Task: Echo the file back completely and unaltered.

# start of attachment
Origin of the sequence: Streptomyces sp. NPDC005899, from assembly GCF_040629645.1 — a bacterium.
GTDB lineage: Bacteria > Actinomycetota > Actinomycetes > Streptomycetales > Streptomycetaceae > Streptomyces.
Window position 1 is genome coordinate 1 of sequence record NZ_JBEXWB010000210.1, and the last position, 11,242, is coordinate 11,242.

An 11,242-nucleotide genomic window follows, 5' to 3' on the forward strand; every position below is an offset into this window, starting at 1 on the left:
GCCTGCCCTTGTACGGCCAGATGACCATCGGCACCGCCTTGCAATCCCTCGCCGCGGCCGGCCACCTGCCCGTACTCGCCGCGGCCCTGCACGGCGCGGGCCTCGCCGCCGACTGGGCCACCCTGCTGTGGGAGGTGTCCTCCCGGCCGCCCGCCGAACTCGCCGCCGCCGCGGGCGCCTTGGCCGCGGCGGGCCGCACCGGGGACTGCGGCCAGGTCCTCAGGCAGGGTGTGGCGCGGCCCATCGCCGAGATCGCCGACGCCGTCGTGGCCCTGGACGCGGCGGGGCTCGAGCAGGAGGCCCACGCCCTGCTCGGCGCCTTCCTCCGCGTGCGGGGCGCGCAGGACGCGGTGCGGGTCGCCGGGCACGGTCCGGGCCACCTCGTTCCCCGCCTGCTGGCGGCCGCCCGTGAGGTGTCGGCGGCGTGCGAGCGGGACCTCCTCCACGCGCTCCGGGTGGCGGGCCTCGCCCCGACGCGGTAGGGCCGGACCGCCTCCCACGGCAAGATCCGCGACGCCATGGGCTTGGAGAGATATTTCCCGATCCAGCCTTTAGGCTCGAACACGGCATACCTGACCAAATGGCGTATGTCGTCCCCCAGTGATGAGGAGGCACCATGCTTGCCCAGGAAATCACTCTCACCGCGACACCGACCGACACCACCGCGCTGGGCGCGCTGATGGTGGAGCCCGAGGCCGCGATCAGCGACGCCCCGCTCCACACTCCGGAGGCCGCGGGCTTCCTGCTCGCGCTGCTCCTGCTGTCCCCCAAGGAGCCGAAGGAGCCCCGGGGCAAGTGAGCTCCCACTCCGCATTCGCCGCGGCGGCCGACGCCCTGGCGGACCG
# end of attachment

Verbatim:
Origin of the sequence: Streptomyces sp. NPDC005899, from assembly GCF_040629645.1 — a bacterium.
GTDB lineage: Bacteria > Actinomycetota > Actinomycetes > Streptomycetales > Streptomycetaceae > Streptomyces.
Window position 1 is genome coordinate 1 of sequence record NZ_JBEXWB010000210.1, and the last position, 11,242, is coordinate 11,242.

An 11,242-nucleotide genomic window follows, 5' to 3' on the forward strand; every position below is an offset into this window, starting at 1 on the left:
GCCTGCCCTTGTACGGCCAGATGACCATCGGCACCGCCTTGCAATCCCTCGCCGCGGCCGGCCACCTGCCCGTACTCGCCGCGGCCCTGCACGGCGCGGGCCTCGCCGCCGACTGGGCCACCCTGCTGTGGGAGGTGTCCTCCCGGCCGCCCGCCGAACTCGCCGCCGCCGCGGGCGCCTTGGCCGCGGCGGGCCGCACCGGGGACTGCGGCCAGGTCCTCAGGCAGGGTGTGGCGCGGCCCATCGCCGAGATCGCCGACGCCGTCGTGGCCCTGGACGCGGCGGGGCTCGAGCAGGAGGCCCACGCCCTGCTCGGCGCCTTCCTCCGCGTGCGGGGCGCGCAGGACGCGGTGCGGGTCGCCGGGCACGGTCCGGGCCACCTCGTTCCCCGCCTGCTGGCGGCCGCCCGTGAGGTGTCGGCGGCGTGCGAGCGGGACCTCCTCCACGCGCTCCGGGTGGCGGGCCTCGCCCCGACGCGGTAGGGCCGGACCGCCTCCCACGGCAAGATCCGCGACGCCATGGGCTTGGAGAGATATTTCCCGATCCAGCCTTTAGGCTCGAACACGGCATACCTGACCAAATGGCGTATGTCGTCCCCCAGTGATGAGGAGGCACCATGCTTGCCCAGGAAATCACTCTCACCGCGACACCGACCGACACCACCGCGCTGGGCGCGCTGATGGTGGAGCCCGAGGCCGCGATCAGCGACGCCCCGCTCCACACTCCGGAGGCCGCGGGCTTCCTGCTCGCGCTGCTCCTGCTGTCCCCCAAGGAGCCGAAGGAGCCCCGGGGCAAGTGAGCTCCCACTCCGCATTCGCCGCGGCGGCCGACGCCCTGGCGGACCG